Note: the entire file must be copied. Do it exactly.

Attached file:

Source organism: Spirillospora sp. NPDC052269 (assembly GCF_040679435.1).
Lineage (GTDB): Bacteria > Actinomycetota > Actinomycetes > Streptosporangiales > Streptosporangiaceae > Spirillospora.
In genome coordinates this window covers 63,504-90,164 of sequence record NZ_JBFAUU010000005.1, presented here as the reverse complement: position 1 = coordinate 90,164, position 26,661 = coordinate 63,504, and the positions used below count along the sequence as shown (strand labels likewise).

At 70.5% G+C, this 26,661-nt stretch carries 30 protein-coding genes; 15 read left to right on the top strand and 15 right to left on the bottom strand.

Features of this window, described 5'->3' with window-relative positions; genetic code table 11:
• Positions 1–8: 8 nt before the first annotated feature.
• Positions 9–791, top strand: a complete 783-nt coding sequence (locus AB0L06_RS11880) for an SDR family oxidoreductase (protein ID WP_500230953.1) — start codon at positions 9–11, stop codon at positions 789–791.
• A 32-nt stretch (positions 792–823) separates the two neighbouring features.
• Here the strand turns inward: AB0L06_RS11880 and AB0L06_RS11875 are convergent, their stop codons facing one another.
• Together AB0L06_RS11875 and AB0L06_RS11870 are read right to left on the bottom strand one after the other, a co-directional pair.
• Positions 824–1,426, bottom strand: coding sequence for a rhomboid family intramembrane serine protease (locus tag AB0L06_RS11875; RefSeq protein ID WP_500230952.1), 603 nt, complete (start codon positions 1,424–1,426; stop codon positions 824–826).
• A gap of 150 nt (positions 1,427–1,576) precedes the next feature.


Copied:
Source organism: Spirillospora sp. NPDC052269 (assembly GCF_040679435.1).
Lineage (GTDB): Bacteria > Actinomycetota > Actinomycetes > Streptosporangiales > Streptosporangiaceae > Spirillospora.
In genome coordinates this window covers 63,504-90,164 of sequence record NZ_JBFAUU010000005.1, presented here as the reverse complement: position 1 = coordinate 90,164, position 26,661 = coordinate 63,504, and the positions used below count along the sequence as shown (strand labels likewise).

At 70.5% G+C, this 26,661-nt stretch carries 30 protein-coding genes; 15 read left to right on the top strand and 15 right to left on the bottom strand.

Features of this window, described 5'->3' with window-relative positions; genetic code table 11:
• Positions 1–8: 8 nt before the first annotated feature.
• Positions 9–791, top strand: a complete 783-nt coding sequence (locus AB0L06_RS11880) for an SDR family oxidoreductase (protein ID WP_500230953.1) — start codon at positions 9–11, stop codon at positions 789–791.
• A 32-nt stretch (positions 792–823) separates the two neighbouring features.
• Here the strand turns inward: AB0L06_RS11880 and AB0L06_RS11875 are convergent, their stop codons facing one another.
• Together AB0L06_RS11875 and AB0L06_RS11870 are read right to left on the bottom strand one after the other, a co-directional pair.
• Positions 824–1,426, bottom strand: coding sequence for a rhomboid family intramembrane serine protease (locus tag AB0L06_RS11875; RefSeq protein ID WP_500230952.1), 603 nt, complete (start codon positions 1,424–1,426; stop codon positions 824–826).
• A gap of 150 nt (positions 1,427–1,576) precedes the next feature.